مواجهه درمانی منجر به افزایش مثبت فرونتال در دختران مبتلا به هراس عنکبوتی 8 تا 13 ساله می شود
|کد مقاله||سال انتشار||مقاله انگلیسی||ترجمه فارسی||تعداد کلمات|
|32324||2012||8 صفحه PDF||سفارش دهید||محاسبه نشده|
Publisher : Elsevier - Science Direct (الزویر - ساینس دایرکت)
Journal : Biological Psychology, Volume 90, Issue 1, April 2012, Pages 97–104
Neurobiological studies have demonstrated that psychotherapy is able to alter brain function in adults, however little exists on this topic with respect to children. This waiting-list controlled investigation focused on therapy-related changes of the P300 and the late positive potential (LPP) in 8- to 13-year-old spider phobic girls. Thirty-two patients were presented with phobia-relevant, generally disgust-inducing, fear-inducing, and affectively neutral pictures while an electroencephalogram was recorded. Participants received one session of up to 4 h of cognitive-behavioral exposure therapy. Treated children showed enhanced amplitudes of the LPP at frontal sites in response to spider pictures. This result is interpreted to reflect an improvement in controlled attentional engagement and is in line with already existing data for adult females. Moreover, the girls showed a therapy-specific reduction in overall disgust proneness, as well as in experienced arousal and disgust when viewing disgust pictures. Thus, exposure therapy seems to have broad effects in children.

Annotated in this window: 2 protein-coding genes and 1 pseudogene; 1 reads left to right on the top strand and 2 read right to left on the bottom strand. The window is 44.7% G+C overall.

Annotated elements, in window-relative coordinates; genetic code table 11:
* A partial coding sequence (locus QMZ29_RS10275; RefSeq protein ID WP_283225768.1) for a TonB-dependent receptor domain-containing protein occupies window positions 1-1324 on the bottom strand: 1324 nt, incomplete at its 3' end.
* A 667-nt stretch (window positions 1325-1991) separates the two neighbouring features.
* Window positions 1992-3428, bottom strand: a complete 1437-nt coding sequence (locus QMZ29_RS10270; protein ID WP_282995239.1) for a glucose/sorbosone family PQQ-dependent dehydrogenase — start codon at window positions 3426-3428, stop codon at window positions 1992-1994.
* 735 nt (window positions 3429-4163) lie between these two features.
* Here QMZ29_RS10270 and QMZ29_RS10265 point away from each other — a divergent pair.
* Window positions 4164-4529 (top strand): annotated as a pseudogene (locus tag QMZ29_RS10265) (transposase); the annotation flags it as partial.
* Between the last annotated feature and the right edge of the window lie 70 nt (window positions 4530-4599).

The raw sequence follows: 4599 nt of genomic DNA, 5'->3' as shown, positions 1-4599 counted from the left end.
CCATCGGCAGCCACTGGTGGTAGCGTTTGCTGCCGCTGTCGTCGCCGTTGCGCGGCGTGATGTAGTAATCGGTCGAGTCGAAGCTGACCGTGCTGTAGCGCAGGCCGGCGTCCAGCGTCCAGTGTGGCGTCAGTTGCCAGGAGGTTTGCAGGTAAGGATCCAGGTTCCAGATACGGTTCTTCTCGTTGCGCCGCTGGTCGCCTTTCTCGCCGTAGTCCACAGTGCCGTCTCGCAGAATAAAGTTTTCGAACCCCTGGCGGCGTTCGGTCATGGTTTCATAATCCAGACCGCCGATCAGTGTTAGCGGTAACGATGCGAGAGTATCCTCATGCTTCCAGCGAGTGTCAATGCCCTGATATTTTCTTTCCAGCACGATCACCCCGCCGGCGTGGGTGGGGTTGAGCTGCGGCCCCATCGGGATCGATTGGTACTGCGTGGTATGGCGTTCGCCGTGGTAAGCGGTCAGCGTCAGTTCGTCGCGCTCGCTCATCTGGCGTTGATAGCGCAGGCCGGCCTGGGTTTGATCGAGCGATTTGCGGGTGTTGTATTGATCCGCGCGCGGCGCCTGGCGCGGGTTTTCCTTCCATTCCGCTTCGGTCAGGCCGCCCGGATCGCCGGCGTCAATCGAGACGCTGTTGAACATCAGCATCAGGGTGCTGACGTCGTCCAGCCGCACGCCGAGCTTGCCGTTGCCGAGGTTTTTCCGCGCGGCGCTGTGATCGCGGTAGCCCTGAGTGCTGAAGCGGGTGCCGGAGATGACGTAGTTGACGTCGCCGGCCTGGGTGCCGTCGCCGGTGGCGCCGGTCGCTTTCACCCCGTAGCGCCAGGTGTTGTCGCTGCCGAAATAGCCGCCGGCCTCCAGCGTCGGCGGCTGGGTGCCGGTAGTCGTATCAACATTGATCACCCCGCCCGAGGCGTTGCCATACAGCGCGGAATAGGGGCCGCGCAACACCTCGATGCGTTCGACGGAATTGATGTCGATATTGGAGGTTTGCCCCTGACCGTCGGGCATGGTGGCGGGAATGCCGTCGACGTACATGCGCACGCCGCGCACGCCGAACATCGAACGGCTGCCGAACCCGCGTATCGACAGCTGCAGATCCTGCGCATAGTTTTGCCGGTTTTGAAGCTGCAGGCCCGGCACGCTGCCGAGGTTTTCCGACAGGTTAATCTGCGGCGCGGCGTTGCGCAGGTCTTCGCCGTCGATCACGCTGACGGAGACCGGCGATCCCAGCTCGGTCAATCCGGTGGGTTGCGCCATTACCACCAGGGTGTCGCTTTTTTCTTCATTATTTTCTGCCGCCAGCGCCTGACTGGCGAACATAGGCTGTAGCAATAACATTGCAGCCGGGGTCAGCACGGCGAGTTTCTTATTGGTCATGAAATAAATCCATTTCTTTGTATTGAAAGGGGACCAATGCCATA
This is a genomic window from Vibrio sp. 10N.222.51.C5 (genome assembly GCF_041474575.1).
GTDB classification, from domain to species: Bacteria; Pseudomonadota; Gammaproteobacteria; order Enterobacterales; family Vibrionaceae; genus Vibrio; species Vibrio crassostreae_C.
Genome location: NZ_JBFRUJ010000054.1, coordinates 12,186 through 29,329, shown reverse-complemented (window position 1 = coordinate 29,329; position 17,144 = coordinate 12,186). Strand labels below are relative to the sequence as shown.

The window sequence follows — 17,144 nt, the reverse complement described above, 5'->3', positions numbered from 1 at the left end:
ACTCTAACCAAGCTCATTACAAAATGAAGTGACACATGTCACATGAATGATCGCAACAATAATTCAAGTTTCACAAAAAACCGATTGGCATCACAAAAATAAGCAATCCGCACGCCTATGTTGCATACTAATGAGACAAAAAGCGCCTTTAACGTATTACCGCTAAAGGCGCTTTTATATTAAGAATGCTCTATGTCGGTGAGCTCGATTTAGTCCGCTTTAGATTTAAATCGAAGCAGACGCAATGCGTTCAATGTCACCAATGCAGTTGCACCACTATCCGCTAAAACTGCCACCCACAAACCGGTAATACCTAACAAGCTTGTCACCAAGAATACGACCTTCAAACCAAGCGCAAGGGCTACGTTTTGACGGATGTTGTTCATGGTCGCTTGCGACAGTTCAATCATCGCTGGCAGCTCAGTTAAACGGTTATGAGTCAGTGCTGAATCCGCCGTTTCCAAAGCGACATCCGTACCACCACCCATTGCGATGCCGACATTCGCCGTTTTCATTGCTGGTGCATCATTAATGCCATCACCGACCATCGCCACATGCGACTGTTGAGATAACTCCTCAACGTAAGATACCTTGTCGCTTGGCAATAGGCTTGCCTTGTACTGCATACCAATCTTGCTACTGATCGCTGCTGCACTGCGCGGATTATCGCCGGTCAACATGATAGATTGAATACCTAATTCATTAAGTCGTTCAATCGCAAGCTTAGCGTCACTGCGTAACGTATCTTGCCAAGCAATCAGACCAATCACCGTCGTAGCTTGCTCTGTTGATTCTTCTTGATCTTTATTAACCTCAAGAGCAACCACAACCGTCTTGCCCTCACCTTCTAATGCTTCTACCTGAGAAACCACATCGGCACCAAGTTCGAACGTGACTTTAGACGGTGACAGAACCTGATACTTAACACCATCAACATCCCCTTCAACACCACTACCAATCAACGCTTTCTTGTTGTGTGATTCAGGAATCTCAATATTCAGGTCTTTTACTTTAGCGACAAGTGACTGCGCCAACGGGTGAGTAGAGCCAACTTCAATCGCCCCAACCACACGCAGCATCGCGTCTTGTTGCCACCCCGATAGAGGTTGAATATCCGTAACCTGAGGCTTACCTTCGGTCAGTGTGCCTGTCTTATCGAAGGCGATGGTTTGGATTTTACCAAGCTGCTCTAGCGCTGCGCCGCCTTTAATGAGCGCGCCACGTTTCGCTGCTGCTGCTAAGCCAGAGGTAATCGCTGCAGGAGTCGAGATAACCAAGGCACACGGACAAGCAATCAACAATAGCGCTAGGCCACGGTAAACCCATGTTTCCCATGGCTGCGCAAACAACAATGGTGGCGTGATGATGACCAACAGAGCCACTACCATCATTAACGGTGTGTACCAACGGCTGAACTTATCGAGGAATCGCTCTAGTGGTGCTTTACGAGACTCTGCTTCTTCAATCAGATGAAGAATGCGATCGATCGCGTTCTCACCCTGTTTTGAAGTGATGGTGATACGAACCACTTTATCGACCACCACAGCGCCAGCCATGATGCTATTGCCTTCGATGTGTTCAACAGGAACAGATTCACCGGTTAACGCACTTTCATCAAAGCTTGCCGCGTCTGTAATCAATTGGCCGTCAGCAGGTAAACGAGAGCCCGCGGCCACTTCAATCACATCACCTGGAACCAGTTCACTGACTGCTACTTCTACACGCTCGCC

In the last years, there is increasing interest in neurobiological changes due to psychotherapy of specific phobia (for reviews, see Beauregard, 2009 and Porto et al., 2009). Some research on correlates of cognitive-behavioral therapy (CBT) in spider phobia has been done with functional magnetic resonance imaging (fMRI, e.g., Schienle et al., 2007, Schienle et al., 2009 and Straube et al., 2006) using spider pictures for symptom provocation. The therapy-effect in the study by Straube et al. (2006) consisted of a reduction of hyperactivation in the anterior ventral insula reflecting a habituation of the somatic fear response. In contrast, Schienle et al. (2007) found enhanced activation in a large prefrontal area (i.e., the medial orbitofrontal cortex extending to the anterior cingulate cortex) after CBT, which was maintained in a 6-month follow-up session (Schienle et al., 2009). The effect was interpreted as a correlate of successful cognitive restructuring, mainly reflecting the relearning of stimulus-reinforcement associations and improvements in emotion regulation. Superior to fMRI, the high temporal resolution of event-related potentials (ERPs) makes them a very promising tool to study neural responses toward phobic stimuli. There are two relevant ERP positivities within this context that are maximal at parietal recording sites. The P300 peaks between 300 and 500 ms following picture onset. The late positive potential (LPP) is a more sustained deflection, starting around 500 ms, which can be observed up to 6 s after picture onset (Pastor et al., 2008). The LPP tends to become more frontally distributed over time (Foti et al., 2009 and Foti and Hajcak, 2008). Both components have repeatedly been shown to reflect increased attention toward motivationally relevant stimuli. Whereas the P300 has been linked to automatic attention processes, the LPP can be utilized as a measure of controlled attention and emotion regulation (for a review see Olofsson et al., 2008). There are a handful of studies exploring effects of symptom provocation in spider phobics relative to healthy controls during passive picture viewing in adults (Michalowski et al., 2009, Miltner et al., 2005, Mühlberger et al., 2006, Schienle et al., 2008 and Leutgeb et al., 2009) and children (Leutgeb et al., 2010). These studies consistently showed enhanced amplitudes of the P300 (combined for all studies: 280–520 ms) and early time frames of the LPP (combined for all studies: 428–800 ms) in phobics relative to controls during exposure. Results might be interpreted as effects of relatively fast and reflexive motivated attention. The ERP enhancement was specific for the spider condition and was not observed for other disorder-irrelevant emotion categories (e.g., fear, disgust; Schienle et al., 2008, Leutgeb et al., 2009 and Leutgeb et al., 2010). In contrast to effects of symptom provocation, changes in ERPs after psychotherapy have hardly been investigated. A single published study by Leutgeb et al. (2009) reported a statistically significant change in late positivity in treated spider phobic adult females. Relative to a waiting-list group the treated patients showed enhanced amplitudes in response to spider pictures at fronto-central sites in a very late time window of the LPP from 800 to 1500 ms. The effect was specific for the disorder-relevant material as there were no changes in response to other picture categories (fear, disgust, neutral). Data were interpreted to reflect improved control of attentional direction during confrontation with spiders. This interpretation is in line with already existing studies showing that the voluntarily direction of attention is able to enhance the amplitude of late LPP amplitudes (Dunning and Hajcak, 2009, Ferrari et al., 2008, Hajcak et al., 2009, Keil et al., 2005 and Schupp et al., 2007). Leutgeb et al. (2009) found no therapy-related changes of the P300 or the early LPP in spider phobic women. Consequently, it seems rather difficult to change these fast, automatic attentional processes in spider phobics by means of psychotherapy. To our knowledge, there are no published ERP studies on therapy effects with spider phobic children. Generally, there is evidence that ERP latencies grow shorter with child development, indicating higher processing speed. However, studies showed that late positive components are similar in adults and children. The P300 is present even in early childhood, although latencies are longer and amplitudes are higher reflecting lower processing efficiency (for a review, see Fox et al., 2006). Spider phobic patients experience extreme feelings of fear when confronted with spiders. However, they also report strong feelings of disgust for spiders. It has repeatedly been argued that specific phobia might be disgust-based rather than fear-based (for a review, see Olatunji et al., 2010). In line with this, several studies with spider phobics have hypothesized a role of overall disgust proneness in the etiology and maintenance of the disorderin adults (e.g., Tolin et al., 1997) and children (Muris et al., 2008a). In a study by De Jong et al. (2002) spider phobic women displayed heightened overall disgust proneness and a strong disgust response when exposed to disorder-irrelevant disgust elicitors. Muris et al. (2008a) reported significant correlations between symptoms of spider phobia and dispositional disgust in 9- to 13-year-old children. Additionally, De Jong et al. (1997) showed that 9- to 14-year-old spider phobic girls displayed an elevated overall disgust proneness. In a previous study we were also able to show heightened overall disgust-proneness in spider phobic children relative to controls (Leutgeb et al., 2010) which was accompanied by heightened average facial electromyographic activity of the levator labii and the corrugator supercilii in response to spider and disgust pictures. However, there are also studies that failed to find an overall heightened disgust proneness in adult spider phobics (Leutgeb et al., 2009 and Schienle et al., 2008). In a recent study by Muris et al. (2008b) children, who had received disgust-related information about unknown animals, not only experienced a higher level of disgust but also displayed an increase in fear beliefs related to these animals. The authors concluded that there is an increased risk to develop fear for a stimulus that evokes disgust. De Jong and Muris (2002) reached a similar conclusion, as they found that the possibility of making involuntarily contact with a disgusting stimulus (i.e., the spider) is the essence of spider phobia in 10- to 14-year-old girls. The present study is an effort to examine therapy-related changes in electrocortical correlates of spider phobic children. Patients passively viewed pictures (showing spiders, fear inducing, disgust inducing and neutral contents) while the EEG was recorded before and after exposure therapy. The therapy group was compared to a waiting-list group. We expected a reduction in phobic symptoms and in experienced fear, arousal and disgust as well as a rise in experienced positive affect during exposure in the therapy group relative to a waiting-list group. Moreover, we expected a therapy-induced enhancement of the fronto-central LPP specifically to spider pictures. Additionally, we were interested if CBT also has an impact on overall disgust proneness and trait anxiety. Recommended articles An event-related potential study on exposure therapy for patients suffering from spider phobia 2009, Biological Psychology more Changes in facial electromyographic activity in spider-phobic girls after psychotherapy 2012, Journal of Psychiatric Research more Psychophysiology of spider phobia in 8- to 12-year-old girls 2010, Biological Psychology more View more articles » Citing articles (12) Related book content